## Group actions

Okay, now we’ve got all the setup for one big use of group theory.

Most mathematical structures come with some notion of symmetries. We can rotate a regular -sided polygon of a turn, or we can flip it over. We can rearrange the elements of a set. We can apply an automorphism of a group. The common thread in all these is a collection of reversible transformations. Performing one transformation and then the other is certainly also a transformation, so we can use this as a composition. The symmetries of a given structure form a group!

What if we paint one side of the above -gon black and the other white, so flipping it over definitely changes it. Then we can only rotate. The rotations are the collection of symmetries that preserve the extra structure of which side is which, and they form a subgroup of the group of all symmetries of the -gon. The symmetries of a structure preserving some *extra* structure form a subgroup!

As far as we’re concerned right now, mathematical structures are all built on sets. So the fundamental notion of symmetry is rearranging the elements of a set. Given a set , the set of all bijections from to itself is a group. We’ve actually seen a lot of these before. If is a finite set with elements, is the symmetric group on letters.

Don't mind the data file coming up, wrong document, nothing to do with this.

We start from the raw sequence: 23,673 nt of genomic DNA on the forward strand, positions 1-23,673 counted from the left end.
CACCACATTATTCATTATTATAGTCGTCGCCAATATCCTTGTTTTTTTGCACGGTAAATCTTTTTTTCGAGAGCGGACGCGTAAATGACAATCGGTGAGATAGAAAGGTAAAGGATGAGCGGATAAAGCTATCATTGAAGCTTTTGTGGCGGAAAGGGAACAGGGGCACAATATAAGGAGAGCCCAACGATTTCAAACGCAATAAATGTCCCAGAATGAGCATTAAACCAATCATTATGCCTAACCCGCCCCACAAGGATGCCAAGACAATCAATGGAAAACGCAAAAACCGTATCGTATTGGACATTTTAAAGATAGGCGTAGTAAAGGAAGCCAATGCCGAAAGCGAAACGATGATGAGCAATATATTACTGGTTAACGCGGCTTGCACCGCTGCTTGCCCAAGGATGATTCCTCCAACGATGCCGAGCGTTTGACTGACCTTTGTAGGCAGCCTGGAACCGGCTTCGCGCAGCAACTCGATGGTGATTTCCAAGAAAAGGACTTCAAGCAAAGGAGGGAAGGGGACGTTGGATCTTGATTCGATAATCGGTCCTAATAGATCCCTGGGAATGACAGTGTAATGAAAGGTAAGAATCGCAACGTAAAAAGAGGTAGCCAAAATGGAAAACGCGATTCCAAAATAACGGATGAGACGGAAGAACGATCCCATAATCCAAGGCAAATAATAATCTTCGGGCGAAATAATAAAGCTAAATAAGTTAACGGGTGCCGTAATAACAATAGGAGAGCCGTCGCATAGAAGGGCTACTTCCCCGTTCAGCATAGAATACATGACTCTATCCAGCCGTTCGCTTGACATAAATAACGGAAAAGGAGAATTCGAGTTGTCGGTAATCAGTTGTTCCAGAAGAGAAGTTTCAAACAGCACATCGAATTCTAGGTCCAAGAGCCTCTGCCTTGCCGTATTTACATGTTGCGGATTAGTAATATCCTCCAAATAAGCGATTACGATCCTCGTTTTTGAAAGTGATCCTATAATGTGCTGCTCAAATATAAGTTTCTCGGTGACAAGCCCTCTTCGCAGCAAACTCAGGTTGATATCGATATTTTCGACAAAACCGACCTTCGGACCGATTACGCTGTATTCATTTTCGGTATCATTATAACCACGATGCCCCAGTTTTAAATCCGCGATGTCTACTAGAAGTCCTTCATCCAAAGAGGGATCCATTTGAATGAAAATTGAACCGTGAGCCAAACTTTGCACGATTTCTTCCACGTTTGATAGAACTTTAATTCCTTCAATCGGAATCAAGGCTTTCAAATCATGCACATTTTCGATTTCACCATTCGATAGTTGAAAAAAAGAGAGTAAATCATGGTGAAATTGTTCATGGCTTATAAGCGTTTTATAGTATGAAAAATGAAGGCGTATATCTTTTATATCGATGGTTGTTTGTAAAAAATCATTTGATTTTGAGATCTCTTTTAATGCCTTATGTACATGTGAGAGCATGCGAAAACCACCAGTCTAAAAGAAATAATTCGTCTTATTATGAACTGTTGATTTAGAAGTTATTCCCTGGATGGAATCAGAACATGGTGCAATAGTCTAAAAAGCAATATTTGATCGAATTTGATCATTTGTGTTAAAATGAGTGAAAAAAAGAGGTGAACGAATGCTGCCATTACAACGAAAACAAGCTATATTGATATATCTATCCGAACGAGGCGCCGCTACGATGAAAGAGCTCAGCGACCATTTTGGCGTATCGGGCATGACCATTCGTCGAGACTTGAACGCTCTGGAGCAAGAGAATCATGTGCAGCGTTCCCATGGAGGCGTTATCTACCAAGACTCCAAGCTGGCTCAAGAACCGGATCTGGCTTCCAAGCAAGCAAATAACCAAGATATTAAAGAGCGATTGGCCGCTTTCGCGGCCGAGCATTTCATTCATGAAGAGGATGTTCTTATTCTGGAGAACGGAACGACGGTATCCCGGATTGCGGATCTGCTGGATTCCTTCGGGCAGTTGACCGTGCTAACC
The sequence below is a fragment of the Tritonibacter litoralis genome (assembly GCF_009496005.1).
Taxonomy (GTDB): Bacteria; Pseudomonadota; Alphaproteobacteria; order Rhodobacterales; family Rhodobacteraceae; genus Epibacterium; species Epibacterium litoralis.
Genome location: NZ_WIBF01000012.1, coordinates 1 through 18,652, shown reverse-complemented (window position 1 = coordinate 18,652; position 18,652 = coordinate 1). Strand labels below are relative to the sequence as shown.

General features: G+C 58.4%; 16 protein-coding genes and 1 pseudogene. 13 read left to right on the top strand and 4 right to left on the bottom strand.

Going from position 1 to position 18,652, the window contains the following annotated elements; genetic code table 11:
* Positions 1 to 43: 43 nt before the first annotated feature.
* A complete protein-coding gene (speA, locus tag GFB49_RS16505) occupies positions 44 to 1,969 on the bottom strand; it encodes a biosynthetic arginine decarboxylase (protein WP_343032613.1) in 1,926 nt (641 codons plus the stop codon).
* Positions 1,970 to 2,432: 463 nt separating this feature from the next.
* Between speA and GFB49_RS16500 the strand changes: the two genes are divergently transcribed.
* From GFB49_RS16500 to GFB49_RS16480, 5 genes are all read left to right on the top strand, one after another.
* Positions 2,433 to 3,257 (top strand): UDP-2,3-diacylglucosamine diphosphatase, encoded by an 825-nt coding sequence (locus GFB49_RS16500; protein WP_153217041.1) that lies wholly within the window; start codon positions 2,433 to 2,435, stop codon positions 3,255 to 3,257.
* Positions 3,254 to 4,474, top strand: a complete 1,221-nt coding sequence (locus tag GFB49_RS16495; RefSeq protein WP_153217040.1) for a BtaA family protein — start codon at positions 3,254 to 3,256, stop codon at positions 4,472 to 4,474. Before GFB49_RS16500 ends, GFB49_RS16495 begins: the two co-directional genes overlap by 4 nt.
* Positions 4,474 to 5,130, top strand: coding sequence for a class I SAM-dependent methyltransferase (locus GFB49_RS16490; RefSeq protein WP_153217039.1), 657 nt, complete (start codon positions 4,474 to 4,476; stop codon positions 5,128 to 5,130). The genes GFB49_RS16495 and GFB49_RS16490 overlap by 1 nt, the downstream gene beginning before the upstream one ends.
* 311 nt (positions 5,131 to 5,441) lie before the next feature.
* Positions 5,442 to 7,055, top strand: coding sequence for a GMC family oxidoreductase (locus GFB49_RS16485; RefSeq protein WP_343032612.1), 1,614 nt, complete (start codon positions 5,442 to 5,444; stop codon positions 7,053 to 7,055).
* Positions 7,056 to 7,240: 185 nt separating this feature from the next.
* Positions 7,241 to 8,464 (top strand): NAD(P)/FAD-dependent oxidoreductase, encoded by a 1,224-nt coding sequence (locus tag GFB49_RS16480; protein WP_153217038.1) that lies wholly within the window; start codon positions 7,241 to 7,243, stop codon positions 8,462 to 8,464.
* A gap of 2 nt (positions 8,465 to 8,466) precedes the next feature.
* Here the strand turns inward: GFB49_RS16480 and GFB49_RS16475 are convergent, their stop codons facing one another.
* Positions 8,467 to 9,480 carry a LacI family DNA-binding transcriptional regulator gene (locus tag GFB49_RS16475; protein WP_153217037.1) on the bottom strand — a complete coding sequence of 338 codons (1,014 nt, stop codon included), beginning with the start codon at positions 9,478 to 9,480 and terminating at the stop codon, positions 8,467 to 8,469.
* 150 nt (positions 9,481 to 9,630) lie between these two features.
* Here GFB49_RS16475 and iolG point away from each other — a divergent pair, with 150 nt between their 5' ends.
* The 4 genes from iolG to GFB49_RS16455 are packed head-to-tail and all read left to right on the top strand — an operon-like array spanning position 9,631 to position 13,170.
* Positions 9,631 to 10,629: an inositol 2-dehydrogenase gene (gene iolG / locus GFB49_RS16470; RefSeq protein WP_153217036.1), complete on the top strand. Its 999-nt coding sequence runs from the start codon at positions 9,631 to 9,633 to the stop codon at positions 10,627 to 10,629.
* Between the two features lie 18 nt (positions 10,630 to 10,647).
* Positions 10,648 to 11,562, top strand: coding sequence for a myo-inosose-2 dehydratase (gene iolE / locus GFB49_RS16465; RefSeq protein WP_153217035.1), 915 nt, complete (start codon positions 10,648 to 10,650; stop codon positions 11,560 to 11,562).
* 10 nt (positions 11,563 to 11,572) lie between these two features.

Now, a group action on a set is simply this: a homomorphism from to . That is, for each element in there is a bijection of and .

It’s important to note what seems like a switch here. It’s really due to the notation, but can easily seem confusing. What’s written on the right is “do the permutation corresponding to , then the one corresponding to “. So we have to think of the multiplication in as “first do , then do “.

In what follows I’ll often write as . The homomorphism property then reads

I’ll throw out a few definitions now, and follow up with examples in later posts.

We can slice up into subsets so that if and are in the same subset, for some , and not if they’re not in the same subset. In fact, this is rather like how we sliced up itself into cosets of . We call these slices the “orbits” of the action.

As an important special case of the principle that fixing additional structure induces subgroups, consider the “extra structure” of one identified point. We’re given an element of , and want to consider those transformations in which send to itself. Verify that this forms a subgroup of . We call it the “isotropy group” or the “stabilizer” of , and write it .

I’ll leave you to ponder this: if and are in the same -orbit, show that and are isomorphic.

You really want to repair that missing closing sub-tag in the end — it changes the layout of EVERYTHING else on the first page.

Comment by Mikael Johansson | February 21, 2007 |

Very odd.. I accidentally typed “sup” instead of “sub”, but Safari evidently knew what I meant…

Comment by John Armstrong | February 21, 2007 |

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